Power Analysis

Power analyses are performed for the Monte Carlo-based tests based on 10,000 simulated samples, each containing 1,000 individuals under both HWE and HWD. Table 2 gives the power estimates for the simulations under HWE, at 3 significance levels, 0.001, 0.01 and 0.05.

Table 2 Power comparison of our test and two previous tests from simulations under HWE

We change the level of LD by varying D' from 0 to 0.25. As shown in Table 2, the power of the Monte Carlo-based test increases quickly as D' increases. It reaches the perfect power of 1.0 at D' = 0.2 for α = 0.05 and α = 0.01. We apply the test based on composite LD to the same simulated data set for the purpose of power comparison. Table 2 also gives the power estimates for the test based on composite LD (labeled as "comp-LD" in the table) and the test based on asymptotic distribution (labeled as "asym-LD" in the table). It is obvious from Table 2 that the power of our test is comparable to the test based on composite LD, though our proposed method has a slight advantage. The test based on asymptotic distribution has the lowest power among the there tests.

Table 3 gives the power analysis results based on 10,000 simulated samples with 1,000 individuals each, under HWD. Similar to the results under HWE, the power of the Monte Carlo-based test increases quickly with increasing LD between the two SNPs. The power reaches 1.0 for D' = 0.15 at 0.05 level and for D' = 0.2 at 0.01 level. Our test also has comparable power with the test based on composite LD with our Monte Carlo-based test having a slight power advantage.

Table 3 Power comparison of our test and two previous tests from simulations under HWD

We have implemented the Monte Carlo-based test in R. The program can be downloaded from the author's website at


We apply our LD test to the SNP data from the genome-wide association study of the North American Rheumatoid Arthritis Consortium (NARAC). The NARAC sample consists of 868 Rheumatoid Arthritis cases and 1,194 healthy controls. The total data set contains 545,080 SNP-genotypes from the Illumina 550K chip. To illustrate the applicability of our test, we randomly choose 2 pairs of SNPs with different physical distance. The distance between rs3094315 and rs12562034 is 15.9 k basepairs and that between rs3094315 and rs11807848 is 308.7 k basepairs. The estimated r2 and the p-value from our test are presented in Table 4. We perform the test in the cases and controls separately. It can be seen from the results in Table 4 that the LD patterns can be different in cases and controls.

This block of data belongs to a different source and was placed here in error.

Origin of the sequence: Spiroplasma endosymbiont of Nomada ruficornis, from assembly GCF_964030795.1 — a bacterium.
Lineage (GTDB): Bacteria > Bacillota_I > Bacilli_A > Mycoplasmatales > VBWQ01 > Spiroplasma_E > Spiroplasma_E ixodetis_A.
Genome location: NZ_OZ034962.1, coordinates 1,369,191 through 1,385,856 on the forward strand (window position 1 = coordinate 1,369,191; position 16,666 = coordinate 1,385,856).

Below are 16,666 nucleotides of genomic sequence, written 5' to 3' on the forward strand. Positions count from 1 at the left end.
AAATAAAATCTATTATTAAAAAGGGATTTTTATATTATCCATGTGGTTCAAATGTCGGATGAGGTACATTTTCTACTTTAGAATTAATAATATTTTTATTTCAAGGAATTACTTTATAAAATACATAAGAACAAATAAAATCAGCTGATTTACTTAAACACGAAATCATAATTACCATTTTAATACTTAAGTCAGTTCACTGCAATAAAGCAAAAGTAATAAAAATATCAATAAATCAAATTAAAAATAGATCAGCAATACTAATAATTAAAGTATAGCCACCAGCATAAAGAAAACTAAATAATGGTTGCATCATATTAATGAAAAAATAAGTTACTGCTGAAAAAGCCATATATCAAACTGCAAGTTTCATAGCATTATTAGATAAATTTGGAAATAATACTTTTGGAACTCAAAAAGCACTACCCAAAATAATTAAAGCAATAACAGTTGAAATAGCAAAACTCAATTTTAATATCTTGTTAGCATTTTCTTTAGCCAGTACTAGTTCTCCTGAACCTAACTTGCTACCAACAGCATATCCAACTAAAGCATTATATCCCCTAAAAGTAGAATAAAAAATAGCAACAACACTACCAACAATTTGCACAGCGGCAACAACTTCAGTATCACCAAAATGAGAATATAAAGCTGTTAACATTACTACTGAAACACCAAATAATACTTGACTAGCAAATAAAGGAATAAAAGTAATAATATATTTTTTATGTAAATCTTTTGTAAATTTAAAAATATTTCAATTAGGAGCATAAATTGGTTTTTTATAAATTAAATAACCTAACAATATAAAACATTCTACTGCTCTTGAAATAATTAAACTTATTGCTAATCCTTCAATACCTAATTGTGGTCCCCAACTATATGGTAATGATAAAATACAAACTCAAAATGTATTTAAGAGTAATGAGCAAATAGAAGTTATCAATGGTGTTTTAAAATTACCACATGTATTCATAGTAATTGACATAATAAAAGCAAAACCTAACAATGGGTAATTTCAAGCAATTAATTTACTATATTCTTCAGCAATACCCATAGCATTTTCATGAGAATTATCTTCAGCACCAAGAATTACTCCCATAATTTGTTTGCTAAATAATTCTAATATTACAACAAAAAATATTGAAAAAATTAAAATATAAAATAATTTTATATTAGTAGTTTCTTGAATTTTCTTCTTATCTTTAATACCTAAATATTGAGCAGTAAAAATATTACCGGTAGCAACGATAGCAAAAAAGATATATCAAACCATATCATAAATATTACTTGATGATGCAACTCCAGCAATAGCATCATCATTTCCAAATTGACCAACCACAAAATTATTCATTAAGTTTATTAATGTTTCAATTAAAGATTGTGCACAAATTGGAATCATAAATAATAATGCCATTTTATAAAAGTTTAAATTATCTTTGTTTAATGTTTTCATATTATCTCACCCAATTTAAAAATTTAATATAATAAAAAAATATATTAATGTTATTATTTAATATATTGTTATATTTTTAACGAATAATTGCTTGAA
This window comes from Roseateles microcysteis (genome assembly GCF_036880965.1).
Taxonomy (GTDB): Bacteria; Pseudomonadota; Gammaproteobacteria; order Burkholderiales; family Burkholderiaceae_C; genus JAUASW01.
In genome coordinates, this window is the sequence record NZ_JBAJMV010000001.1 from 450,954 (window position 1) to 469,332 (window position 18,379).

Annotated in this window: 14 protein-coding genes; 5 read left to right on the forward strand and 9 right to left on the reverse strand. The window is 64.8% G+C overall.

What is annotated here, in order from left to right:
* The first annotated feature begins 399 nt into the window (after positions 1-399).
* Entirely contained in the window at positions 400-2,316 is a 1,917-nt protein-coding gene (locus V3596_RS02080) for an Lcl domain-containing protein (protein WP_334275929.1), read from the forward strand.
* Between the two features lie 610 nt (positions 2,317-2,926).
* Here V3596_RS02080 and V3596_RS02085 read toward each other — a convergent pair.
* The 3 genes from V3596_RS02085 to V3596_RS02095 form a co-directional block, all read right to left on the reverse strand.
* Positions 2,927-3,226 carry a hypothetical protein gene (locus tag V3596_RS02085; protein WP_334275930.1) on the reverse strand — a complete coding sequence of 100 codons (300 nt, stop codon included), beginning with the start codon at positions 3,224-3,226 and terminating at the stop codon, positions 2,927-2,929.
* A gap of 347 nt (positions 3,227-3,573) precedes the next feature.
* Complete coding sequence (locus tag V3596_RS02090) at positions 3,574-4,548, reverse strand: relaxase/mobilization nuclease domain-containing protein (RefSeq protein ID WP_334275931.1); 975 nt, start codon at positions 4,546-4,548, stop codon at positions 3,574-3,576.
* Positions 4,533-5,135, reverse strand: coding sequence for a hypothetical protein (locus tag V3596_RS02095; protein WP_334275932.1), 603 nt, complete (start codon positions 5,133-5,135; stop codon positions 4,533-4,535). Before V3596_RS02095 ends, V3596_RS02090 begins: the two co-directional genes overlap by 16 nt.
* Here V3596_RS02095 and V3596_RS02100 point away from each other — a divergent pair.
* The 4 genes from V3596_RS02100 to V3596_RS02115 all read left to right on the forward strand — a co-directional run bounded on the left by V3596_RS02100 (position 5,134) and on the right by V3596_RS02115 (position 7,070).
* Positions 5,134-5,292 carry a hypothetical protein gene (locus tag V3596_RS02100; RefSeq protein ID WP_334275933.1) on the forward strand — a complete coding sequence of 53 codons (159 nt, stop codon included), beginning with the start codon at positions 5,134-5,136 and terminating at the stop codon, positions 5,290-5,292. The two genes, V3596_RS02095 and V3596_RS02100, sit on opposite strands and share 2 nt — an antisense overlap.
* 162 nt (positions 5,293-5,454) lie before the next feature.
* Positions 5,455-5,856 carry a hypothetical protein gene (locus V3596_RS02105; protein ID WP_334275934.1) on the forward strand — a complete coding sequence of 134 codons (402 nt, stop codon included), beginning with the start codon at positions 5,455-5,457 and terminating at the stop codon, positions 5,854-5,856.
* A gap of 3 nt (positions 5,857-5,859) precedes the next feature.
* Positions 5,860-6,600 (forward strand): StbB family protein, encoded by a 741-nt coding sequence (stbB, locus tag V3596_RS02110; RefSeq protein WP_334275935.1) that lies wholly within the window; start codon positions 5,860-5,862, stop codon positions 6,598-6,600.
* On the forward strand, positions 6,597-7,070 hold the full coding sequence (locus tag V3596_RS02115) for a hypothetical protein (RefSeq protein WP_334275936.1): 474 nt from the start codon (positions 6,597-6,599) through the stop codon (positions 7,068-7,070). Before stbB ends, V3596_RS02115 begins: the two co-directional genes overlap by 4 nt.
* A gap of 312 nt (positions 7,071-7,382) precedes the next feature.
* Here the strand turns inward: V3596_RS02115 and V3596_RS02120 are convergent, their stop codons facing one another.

Table 4 Application of our test to the NARAC data


Testing the significance of LD between SNPs is of fundamental importance for genetic association studies. One popular measure of LD is r2. However, as shown in our simulations, for most population-based samples when the haplotypes are not known, the additional variability of haplotype estimation makes the traditional χ2 test inapplicable. The departure form the assumed -distribution is more severe in extreme tails. This makes the χ2 test even more problematic as extremely low significance levels are usually used to account for the effect of multiple testing in genome-wide studies. In this report, we propose a simple LD test based on the null distribution of the test statistic Nr2 from simulations, taking advantage of the increasingly available computing powers. Unlike the test based on a composite LD measure, the Monte Carlo test is directly based on the distribution of the popular LD measure r2 and can be report together with r2. As shown in the results section, our test has similar or slightly increased power compared to the test based on composite LD. The test is easily implemented in R. It works well with existing R packages and suitable for automation in large-scale genome-wide studies. A likelihood ratio test of LD using genotype data with unknown haplotypes has been developed by Slatkin et al. [14]. Similar to our approach, the null distribution of their test statistic is generated using computer-based permutations. However, the likelihood ratio test assumes HWE, while our test works well under either HWE or HWD. Nonetheless, similar to other permutation or bootstrap-based approach, the payoff of our approach is the computer running time, which is generally not a major concern as computing power increases.